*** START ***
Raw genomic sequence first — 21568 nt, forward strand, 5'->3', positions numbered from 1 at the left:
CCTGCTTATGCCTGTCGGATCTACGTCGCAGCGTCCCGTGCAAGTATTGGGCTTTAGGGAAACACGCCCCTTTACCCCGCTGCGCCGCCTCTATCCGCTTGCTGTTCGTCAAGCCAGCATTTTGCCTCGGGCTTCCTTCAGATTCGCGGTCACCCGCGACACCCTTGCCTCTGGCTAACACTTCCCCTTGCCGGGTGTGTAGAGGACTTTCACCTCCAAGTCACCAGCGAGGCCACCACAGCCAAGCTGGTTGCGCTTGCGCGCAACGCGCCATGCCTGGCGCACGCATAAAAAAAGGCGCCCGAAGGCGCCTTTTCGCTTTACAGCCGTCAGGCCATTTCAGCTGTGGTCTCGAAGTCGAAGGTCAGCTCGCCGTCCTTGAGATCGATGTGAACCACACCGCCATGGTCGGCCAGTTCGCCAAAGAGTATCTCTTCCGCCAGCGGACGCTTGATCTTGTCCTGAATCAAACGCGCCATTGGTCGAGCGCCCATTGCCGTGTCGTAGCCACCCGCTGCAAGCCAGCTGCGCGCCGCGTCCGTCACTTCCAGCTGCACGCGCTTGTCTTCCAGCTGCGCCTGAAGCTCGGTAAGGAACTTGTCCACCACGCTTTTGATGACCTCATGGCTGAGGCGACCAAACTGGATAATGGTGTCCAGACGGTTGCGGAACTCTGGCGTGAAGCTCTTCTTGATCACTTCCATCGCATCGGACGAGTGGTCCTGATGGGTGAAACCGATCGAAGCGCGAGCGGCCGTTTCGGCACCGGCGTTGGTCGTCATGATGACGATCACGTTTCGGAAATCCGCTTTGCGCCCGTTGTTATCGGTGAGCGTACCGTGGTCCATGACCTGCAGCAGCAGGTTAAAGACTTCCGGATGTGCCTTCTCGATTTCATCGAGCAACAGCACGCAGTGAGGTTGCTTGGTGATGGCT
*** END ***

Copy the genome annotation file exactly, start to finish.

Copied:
Raw genomic sequence first — 21568 nt, forward strand, 5'->3', positions numbered from 1 at the left:
CCTGCTTATGCCTGTCGGATCTACGTCGCAGCGTCCCGTGCAAGTATTGGGCTTTAGGGAAACACGCCCCTTTACCCCGCTGCGCCGCCTCTATCCGCTTGCTGTTCGTCAAGCCAGCATTTTGCCTCGGGCTTCCTTCAGATTCGCGGTCACCCGCGACACCCTTGCCTCTGGCTAACACTTCCCCTTGCCGGGTGTGTAGAGGACTTTCACCTCCAAGTCACCAGCGAGGCCACCACAGCCAAGCTGGTTGCGCTTGCGCGCAACGCGCCATGCCTGGCGCACGCATAAAAAAAGGCGCCCGAAGGCGCCTTTTCGCTTTACAGCCGTCAGGCCATTTCAGCTGTGGTCTCGAAGTCGAAGGTCAGCTCGCCGTCCTTGAGATCGATGTGAACCACACCGCCATGGTCGGCCAGTTCGCCAAAGAGTATCTCTTCCGCCAGCGGACGCTTGATCTTGTCCTGAATCAAACGCGCCATTGGTCGAGCGCCCATTGCCGTGTCGTAGCCACCCGCTGCAAGCCAGCTGCGCGCCGCGTCCGTCACTTCCAGCTGCACGCGCTTGTCTTCCAGCTGCGCCTGAAGCTCGGTAAGGAACTTGTCCACCACGCTTTTGATGACCTCATGGCTGAGGCGACCAAACTGGATAATGGTGTCCAGACGGTTGCGGAACTCTGGCGTGAAGCTCTTCTTGATCACTTCCATCGCATCGGACGAGTGGTCCTGATGGGTGAAACCGATCGAAGCGCGAGCGGCCGTTTCGGCACCGGCGTTGGTCGTCATGATGACGATCACGTTTCGGAAATCCGCTTTGCGCCCGTTGTTATCGGTGAGCGTACCGTGGTCCATGACCTGCAGCAGCAGGTTAAAGACTTCCGGATGTGCCTTCTCGATTTCATCGAGCAACAGCACGCAGTGAGGTTGCTTGGTGATGGCT